The uproar over the July 6 fatal shooting of a runaway dog by Lebanon police officers appears to have prompted the city to seek a review of its policies related to canine calls, as well as professional dog handling training for its officers.

Gunner, a 15-month-old, 50-pound dog, had escaped from his owners’ property to a neighbor’s yard. Three police officers responded and, after unsuccessfully trying to restrain the dog with a catch pole and taser, one officer fatally shot him.

The shooting and events leading up to it were caught on video from a neighboring property. That video was widely shared on social media, and does not show obvious signs of aggression by the dog.

Gunner’s fatal shooting caused a public outcry, including protests in front of city hall, complaints at public meetings of Lebanon City Council, and calls for the officers’ discipline or firing.

The city has acknowledged that at least one of the officers was wearing a body-worn camera that recorded audio and video of Gunner’s death, but has refused all requests to make the police recordings public. Those requests include LebTown’s request under Act 22 of 2017, a state law governing the public release of police audio and video recordings.

LebTown plans to appeal the city’s refusal to publicly release the police recordings.

After hearing critical comments about Gunner’s killing from city resident Jackie Keeney and Palmyra resident Denise Derr, both of whom urged the city to have officers undergo proper training in handling dogs, Lebanon mayor Sherry Capello addressed council and those in attendance.

“As a part of our continuing and ongoing efforts to improve the provision of police services, and prior to [receiving a letter threatening a lawsuit from a lawyer representing Gunner’s owners] the city began the process of working with a law enforcement-specific canine consultant to provide additional training, possible policy changes, and possible equipment to be used in addressing canine calls,” Capello said.

The announcement was met with a loud “thank you!” from an audience member.

The organization chosen by the city is the Pennsylvania Academy for Animal Care and Control, founded by retired Pennsylvania State Trooper Colleen Shelly.

“The difficult part of it,” Capello added, “is getting all the officers trained within a certain period of time and coordinating all of that. But we have potential dates and we are just working through their schedules.”

Other business before City Council

  • As of July 31, with the city’s fiscal year 58% complete, Capello said the city’s revenue and expenditures were at 72% and 43%, respectively, of budget projections.
  • Capello informed council that she has reappointed James Faren to the city’s Planning Commission for another four-year term, effective July 26. Faren has served on the Planning Commission since January 2004.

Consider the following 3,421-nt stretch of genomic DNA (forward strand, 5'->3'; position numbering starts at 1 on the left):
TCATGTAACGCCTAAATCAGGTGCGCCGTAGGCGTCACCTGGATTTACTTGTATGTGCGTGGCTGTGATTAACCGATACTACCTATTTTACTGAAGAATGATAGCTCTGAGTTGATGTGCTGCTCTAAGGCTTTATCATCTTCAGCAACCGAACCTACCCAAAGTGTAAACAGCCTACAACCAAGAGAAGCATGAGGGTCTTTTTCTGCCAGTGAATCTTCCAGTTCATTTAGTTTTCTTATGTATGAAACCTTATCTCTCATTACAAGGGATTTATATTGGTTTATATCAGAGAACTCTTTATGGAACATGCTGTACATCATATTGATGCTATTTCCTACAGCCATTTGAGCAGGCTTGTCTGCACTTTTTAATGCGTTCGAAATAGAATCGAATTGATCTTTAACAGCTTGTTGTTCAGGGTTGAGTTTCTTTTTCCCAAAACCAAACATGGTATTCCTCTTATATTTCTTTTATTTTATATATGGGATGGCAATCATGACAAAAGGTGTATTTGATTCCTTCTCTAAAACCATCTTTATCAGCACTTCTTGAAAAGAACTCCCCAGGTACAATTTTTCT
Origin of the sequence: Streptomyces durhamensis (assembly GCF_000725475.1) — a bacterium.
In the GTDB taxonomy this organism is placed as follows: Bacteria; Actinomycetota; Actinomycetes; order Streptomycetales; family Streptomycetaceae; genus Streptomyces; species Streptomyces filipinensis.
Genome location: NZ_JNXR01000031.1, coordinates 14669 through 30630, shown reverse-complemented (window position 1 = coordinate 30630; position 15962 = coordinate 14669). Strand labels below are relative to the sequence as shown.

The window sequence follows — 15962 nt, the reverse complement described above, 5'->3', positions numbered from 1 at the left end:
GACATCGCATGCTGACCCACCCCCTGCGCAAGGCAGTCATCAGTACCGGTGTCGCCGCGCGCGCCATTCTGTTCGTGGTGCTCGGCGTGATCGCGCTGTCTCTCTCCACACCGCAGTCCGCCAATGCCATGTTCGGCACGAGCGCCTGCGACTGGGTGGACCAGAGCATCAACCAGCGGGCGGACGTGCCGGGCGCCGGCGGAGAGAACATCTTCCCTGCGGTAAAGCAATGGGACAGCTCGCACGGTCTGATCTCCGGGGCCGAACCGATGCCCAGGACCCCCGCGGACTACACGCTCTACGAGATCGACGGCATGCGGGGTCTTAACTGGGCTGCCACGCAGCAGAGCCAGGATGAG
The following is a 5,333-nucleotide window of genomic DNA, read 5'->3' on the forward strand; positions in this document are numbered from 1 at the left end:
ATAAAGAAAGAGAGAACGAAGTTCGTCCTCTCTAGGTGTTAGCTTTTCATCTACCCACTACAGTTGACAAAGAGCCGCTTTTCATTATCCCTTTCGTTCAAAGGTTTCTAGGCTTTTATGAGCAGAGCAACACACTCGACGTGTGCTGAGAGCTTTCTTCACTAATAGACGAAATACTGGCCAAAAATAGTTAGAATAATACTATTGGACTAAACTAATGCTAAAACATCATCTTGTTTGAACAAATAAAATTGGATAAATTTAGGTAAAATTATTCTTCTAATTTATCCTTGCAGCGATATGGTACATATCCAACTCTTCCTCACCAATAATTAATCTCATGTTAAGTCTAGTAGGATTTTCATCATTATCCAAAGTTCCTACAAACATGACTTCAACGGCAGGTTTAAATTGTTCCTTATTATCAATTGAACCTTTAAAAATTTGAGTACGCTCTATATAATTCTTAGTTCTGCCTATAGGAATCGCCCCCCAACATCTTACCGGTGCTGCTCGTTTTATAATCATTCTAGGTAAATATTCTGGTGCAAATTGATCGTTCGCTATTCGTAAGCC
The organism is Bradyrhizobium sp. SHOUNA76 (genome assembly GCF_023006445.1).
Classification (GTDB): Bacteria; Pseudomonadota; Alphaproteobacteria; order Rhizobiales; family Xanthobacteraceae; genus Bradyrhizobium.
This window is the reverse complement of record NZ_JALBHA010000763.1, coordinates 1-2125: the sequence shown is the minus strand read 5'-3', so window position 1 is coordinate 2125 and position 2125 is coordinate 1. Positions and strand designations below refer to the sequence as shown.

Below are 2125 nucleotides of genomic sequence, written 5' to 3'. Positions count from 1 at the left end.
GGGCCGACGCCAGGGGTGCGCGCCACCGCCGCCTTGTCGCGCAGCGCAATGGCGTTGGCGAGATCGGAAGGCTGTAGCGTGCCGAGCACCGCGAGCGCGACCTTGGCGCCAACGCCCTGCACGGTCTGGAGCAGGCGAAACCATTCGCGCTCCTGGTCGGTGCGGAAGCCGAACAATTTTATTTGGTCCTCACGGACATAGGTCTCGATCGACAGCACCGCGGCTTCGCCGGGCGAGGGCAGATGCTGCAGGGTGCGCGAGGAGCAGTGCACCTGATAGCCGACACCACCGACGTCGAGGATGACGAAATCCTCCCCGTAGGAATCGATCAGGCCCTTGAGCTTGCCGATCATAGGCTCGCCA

• Council unanimously gave final approval to an ordinance allowing the public auction of a city-owned building at 164 N. Ninth St. PennDOT required the city to buy the property over 10 years ago to house a family displaced by the construction of the 9th Street bridge over the Norfolk Southern railroad tracks.
  • Council unanimously gave final approval to an ordinance amendment that will change Fire Commissioner Duane Trautman’s official title to “fire chief.” Capello said the new title is much more common throughout the county and the state, and “commissioner” can lead to confusion.
  • Council approved, on first reading, a minor amendment to the city ordinance governing public participation at council meetings. Speakers will now have to sign a sign-in sheet before addressing council. Otherwise, the ordinance will remain the same.
  • The mayor gave an update on the replacement of the city’s streetlights. Older mercury vapor lights must be replaced with sodium vapor or, ideally, LEDs. The city has already installed LEDs in 239 of its 1,917 streetlights. Some residents had expressed concern about glare and excessive brightness of LED streetlights.

Next City Council Meetings

City Council’s next pre-council planning meeting will be on Thursday, Sept. 22, at 4:45 p.m. The next regular monthly council meeting will be on Monday, Sept. 26, at 6:30 p.m.

Both meetings are open to the public and will be held in the City Hall multi-purpose room, 735 Cumberland St., first floor, Lebanon.

Meetings are also streamed live on YouTube here.

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Chris Coyle writes primarily on government, the courts, and business. He retired as an attorney at the end of 2018, after concentrating for nearly four decades on civil and criminal litigation and trials. A career highlight was successfully defending a retired Pennsylvania state trooper who was accused,...